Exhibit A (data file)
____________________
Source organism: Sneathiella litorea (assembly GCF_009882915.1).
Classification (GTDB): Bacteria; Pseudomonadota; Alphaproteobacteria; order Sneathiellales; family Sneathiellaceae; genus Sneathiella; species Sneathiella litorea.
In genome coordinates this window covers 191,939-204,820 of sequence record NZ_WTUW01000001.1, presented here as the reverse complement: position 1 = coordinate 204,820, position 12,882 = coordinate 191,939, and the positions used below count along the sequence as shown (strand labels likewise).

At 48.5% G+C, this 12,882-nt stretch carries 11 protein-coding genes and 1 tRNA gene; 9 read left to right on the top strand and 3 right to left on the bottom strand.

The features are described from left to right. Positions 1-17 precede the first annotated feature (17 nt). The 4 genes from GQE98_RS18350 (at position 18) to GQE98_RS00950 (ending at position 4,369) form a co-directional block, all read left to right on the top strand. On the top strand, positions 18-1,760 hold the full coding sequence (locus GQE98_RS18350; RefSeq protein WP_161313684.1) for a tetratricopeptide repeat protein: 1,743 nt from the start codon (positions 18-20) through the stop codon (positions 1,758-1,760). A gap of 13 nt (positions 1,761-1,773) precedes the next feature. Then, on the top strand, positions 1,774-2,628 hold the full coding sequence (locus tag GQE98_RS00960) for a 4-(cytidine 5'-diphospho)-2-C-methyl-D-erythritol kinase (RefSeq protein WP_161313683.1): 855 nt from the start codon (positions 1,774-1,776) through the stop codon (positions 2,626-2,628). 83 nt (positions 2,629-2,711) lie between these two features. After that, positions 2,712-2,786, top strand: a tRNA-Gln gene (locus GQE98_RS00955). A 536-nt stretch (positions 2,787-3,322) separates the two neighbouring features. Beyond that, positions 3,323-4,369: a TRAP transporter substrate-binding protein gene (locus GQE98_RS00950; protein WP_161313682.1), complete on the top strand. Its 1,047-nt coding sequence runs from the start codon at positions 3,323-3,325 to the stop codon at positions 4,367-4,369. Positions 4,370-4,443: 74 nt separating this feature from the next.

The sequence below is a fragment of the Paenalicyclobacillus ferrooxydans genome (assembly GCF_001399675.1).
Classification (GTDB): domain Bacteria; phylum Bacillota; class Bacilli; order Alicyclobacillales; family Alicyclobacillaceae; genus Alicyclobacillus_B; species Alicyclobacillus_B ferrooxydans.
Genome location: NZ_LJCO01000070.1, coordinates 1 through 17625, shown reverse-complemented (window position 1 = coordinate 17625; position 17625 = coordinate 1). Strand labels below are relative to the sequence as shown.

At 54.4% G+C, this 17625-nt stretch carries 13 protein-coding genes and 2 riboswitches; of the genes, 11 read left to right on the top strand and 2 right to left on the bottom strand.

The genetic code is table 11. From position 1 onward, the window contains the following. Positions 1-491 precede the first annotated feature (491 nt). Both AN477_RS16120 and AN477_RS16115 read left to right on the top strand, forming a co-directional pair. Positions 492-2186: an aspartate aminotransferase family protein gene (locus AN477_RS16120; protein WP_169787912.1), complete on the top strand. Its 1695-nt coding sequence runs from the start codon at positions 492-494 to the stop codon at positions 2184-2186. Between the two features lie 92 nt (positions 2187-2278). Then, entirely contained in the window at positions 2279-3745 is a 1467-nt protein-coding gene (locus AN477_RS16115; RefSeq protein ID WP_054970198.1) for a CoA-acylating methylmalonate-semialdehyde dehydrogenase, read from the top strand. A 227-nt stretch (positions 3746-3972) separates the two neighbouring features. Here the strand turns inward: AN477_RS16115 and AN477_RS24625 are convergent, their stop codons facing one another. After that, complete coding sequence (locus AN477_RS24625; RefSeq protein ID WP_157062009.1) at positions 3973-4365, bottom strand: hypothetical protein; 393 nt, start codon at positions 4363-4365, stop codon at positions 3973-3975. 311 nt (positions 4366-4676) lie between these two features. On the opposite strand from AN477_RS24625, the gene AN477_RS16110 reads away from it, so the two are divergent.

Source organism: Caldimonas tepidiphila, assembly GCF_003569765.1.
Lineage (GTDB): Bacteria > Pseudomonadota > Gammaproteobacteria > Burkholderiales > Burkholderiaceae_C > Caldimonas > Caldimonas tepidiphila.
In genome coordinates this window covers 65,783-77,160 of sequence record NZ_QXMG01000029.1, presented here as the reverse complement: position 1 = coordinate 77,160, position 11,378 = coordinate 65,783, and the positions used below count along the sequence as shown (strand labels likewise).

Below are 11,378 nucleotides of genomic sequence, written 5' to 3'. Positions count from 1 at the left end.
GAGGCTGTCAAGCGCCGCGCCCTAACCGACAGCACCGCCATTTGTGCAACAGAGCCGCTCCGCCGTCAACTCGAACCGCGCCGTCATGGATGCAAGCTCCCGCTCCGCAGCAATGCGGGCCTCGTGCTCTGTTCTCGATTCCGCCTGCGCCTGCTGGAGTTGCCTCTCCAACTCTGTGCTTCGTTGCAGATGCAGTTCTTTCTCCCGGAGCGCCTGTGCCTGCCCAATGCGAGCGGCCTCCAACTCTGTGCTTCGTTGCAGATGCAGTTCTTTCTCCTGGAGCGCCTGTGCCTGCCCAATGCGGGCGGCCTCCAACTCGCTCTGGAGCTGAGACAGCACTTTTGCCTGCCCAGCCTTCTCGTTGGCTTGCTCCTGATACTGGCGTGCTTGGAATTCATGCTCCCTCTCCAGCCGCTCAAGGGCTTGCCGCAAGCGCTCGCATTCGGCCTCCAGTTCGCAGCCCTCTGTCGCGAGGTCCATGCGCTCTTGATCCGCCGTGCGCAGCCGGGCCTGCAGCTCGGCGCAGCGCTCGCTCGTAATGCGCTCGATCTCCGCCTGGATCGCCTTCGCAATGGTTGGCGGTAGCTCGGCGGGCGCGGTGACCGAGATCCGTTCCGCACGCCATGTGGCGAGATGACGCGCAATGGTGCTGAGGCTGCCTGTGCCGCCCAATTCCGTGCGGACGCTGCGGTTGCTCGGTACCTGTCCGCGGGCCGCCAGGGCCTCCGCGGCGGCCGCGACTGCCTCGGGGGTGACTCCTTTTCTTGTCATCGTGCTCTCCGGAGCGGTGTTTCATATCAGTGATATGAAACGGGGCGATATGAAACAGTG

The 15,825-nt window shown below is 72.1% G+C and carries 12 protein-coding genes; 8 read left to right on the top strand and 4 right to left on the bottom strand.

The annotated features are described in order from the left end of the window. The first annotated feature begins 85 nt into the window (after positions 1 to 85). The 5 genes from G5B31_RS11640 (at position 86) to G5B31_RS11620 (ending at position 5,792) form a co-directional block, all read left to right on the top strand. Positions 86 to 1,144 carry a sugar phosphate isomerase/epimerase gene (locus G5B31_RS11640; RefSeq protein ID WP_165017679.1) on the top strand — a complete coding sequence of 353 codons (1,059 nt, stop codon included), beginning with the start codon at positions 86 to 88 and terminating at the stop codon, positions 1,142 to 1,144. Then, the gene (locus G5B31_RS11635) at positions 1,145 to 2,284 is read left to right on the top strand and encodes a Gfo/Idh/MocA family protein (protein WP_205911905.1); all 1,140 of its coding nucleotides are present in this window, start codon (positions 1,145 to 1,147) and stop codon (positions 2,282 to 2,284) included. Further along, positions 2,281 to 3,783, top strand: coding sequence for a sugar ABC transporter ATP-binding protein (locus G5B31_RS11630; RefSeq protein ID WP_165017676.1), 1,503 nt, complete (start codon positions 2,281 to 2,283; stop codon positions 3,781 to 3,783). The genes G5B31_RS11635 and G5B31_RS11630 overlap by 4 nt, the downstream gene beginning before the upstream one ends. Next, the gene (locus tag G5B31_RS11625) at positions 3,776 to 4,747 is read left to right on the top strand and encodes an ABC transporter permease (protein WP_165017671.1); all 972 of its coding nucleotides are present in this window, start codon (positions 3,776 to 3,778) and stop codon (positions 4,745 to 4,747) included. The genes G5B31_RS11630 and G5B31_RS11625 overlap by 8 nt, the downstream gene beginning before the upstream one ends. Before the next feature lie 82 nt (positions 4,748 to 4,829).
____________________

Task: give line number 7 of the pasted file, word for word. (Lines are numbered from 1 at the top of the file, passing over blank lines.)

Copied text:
Classification (GTDB): domain Bacteria; phylum Bacillota; class Bacilli; order Alicyclobacillales; family Alicyclobacillaceae; genus Alicyclobacillus_B; species Alicyclobacillus_B ferrooxydans.